In the past, many of the higher-income countries including the US relied heavily on exporting their excess recyclable materials for processing to lower-income countries in East Asia but also those who have better capabilities in that regard like China. However, recently China, as the biggest importer of these countries, started banning the imports of such materials, especially hard-to-recycle plastics (Brooks, Wang, & Jambeck, 2018). Unfortunately, this means the countries that don’t have the necessary infrastructure to deal with these materials have no other choice but to transfer the discarded recyclable material to landfills and the cycle of polluting the planet continues.
But even if this wasn’t the case consumers tend to overlook the fact that even though recycling is significantly less polluting, it’s not completely pollution free (Department of Facilities by MIT, n.d.). Not to mention certain materials can only be recycled a limited number of times as they lose quality in each cycle (Howard, 2018).
In conclusion, while proper waste management including recycling is a good place to start, getting into the habit of reusing and most importantly reducing our consumption, i.e. our waste footprint, can guarantee a batter future for both ourselves and the future generations.
Literature and Online Sources:
Aljaradin, M., & Persson, K. M. (2012). Environmental impact of municipal solid waste landfills in semi-arid climates-case study–Jordan. The open waste management journal, 1. doi: 10.2174/1876400201205010028
Brooks, A. L., Wang, S., & Jambeck, J. R. (2018). The Chinese import ban and its impact on global plastic waste trade. Science advances, 1. doi: 10.1126/sciadv.aat0131
CHO, R. (2020, March 13). Recycling in the U.S. Is Broken. How Do We Fix It? Retrieved from Earth Institute by Columbia University: https://blogs.ei.columbia.edu/2020/03/13/fix-recycling-america/#:~:text=What%20actually%20gets%20recycled%3F,tons%20were%20recycled%20or%20composted.&text=Sixty%2Dsix%20percent%20of%20discarded,percent%20of%20plastics%20were%20recycled.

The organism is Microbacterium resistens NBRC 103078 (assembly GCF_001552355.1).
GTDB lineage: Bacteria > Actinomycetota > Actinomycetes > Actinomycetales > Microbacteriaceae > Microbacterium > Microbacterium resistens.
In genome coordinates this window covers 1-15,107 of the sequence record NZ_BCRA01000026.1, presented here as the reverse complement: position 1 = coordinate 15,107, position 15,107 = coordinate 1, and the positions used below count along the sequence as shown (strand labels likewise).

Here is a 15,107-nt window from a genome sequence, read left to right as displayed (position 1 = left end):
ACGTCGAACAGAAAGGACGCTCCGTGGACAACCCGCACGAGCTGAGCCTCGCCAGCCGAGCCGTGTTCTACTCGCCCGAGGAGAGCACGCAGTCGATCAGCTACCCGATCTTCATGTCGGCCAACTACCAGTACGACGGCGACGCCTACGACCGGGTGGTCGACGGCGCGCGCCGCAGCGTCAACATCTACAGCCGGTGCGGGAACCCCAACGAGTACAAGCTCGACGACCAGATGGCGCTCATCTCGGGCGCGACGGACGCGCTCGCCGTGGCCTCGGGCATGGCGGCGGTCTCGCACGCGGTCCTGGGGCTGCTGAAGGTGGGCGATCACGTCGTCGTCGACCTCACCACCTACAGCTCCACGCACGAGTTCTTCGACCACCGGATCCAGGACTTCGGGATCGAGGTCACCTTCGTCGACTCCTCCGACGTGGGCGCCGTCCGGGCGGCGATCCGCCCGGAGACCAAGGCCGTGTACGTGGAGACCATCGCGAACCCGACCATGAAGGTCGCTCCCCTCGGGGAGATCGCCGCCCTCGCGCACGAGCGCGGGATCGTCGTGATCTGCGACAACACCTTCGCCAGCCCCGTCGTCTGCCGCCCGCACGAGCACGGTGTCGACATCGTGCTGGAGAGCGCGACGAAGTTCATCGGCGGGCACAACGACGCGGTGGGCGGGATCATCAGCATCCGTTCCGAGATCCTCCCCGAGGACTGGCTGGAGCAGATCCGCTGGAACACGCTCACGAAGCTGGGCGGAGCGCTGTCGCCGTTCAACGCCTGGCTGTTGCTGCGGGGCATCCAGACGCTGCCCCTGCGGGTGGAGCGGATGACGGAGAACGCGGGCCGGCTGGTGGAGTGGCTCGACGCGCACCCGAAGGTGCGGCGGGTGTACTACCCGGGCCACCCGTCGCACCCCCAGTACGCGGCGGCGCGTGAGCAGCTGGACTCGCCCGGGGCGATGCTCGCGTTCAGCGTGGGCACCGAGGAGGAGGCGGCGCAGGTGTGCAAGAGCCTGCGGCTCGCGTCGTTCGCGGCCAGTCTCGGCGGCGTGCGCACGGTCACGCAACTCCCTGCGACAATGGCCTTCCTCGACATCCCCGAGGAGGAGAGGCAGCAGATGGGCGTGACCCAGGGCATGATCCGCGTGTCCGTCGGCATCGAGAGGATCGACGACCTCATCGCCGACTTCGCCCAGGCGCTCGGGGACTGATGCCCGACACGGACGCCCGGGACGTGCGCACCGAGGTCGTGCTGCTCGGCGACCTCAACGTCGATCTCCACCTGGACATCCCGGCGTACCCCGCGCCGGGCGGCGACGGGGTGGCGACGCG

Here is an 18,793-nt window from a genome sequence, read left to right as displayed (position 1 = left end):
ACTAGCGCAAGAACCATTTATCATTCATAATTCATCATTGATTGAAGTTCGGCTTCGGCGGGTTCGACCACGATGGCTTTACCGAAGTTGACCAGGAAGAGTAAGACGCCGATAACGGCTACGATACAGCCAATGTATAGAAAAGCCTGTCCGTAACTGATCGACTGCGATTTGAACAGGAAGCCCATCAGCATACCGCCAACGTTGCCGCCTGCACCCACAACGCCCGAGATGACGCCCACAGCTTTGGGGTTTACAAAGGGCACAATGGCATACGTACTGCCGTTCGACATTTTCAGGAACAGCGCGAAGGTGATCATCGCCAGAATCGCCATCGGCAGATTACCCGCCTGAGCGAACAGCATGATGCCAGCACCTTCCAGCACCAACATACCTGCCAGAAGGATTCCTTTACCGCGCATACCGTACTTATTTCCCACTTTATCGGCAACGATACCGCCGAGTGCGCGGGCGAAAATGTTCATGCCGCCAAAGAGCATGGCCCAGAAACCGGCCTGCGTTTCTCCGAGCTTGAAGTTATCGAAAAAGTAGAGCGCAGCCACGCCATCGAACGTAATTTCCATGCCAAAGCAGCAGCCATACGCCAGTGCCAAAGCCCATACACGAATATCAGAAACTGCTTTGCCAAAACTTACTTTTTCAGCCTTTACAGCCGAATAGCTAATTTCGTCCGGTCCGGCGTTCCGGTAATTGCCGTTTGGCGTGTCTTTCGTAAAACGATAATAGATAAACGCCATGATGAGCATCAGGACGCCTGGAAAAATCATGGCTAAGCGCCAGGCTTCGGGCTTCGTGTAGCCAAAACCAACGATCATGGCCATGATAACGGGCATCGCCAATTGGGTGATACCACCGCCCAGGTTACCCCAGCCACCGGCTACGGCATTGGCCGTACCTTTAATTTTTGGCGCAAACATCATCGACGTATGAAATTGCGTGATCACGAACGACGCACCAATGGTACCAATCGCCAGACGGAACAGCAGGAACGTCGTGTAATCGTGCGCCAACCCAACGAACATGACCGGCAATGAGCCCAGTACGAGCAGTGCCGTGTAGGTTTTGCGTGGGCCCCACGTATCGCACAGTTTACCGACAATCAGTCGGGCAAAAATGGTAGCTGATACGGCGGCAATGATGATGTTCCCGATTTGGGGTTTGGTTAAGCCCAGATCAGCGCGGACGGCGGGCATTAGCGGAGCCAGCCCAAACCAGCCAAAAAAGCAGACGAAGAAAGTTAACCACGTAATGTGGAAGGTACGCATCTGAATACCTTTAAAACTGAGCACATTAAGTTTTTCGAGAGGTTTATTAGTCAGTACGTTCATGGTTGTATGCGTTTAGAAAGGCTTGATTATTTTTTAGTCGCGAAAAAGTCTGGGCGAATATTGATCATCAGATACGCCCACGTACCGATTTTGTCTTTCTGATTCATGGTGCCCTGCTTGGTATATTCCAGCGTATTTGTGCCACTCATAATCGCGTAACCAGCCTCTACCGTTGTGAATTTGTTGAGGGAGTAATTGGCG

Department of Facilities by MIT. (n.d.). Recycling Facts. Retrieved from Department of Facilities by MIT: https://web.mit.edu/facilities/environmental/recyc-facts.html
Ecobin. (n.d.). What is the most difficult material to recycle? Retrieved from Ecobin: https://www.ecobin.com.au/what-is-the-most-difficult-material-to-recycle/
Howard, B. C. (2018, October 31). 5 recycling myths busted. Retrieved from National Geographic: https://www.nationalgeographic.com/environment/article/5-recycling-myths-busted-plastic
PG Paper Company Ltd. (2018, August 24). Recycling rates across the globe. Retrieved from PG Paper Company Ltd: https://pgpaper.com/global-recycling-rates/#:~:text=According%20to%20a%20report%20compiled,with%20Switzerland%20recycling%20almost%2050%25.
The World Bank. (2019, September 23). Solid Waste Management. Retrieved from The World Bank: https://www.worldbank.org/en/topic/urbandevelopment/brief/solid-waste-management#:~:text=With%20rapid%20population%20growth%20and,impacted%20by%20unsustainably%20managed%20waste
UNISAN. (2020, August 26). What is a landfill? Why are landfills bad for the environment? Retrieved from UNISAN: https://www.unisanuk.com/what-is-a-landfill-why-are-landfills-bad-for-the-environment/#:~:text=When%20organic%20material%20such%20as,more%20potent%20than%20carbon%20dioxide.]
World Health Organization. (2018, February 8). Health-care waste. Retrieved from World Health Organization: https://www.who.int/news-room/fact-sheets/detail/health-care-waste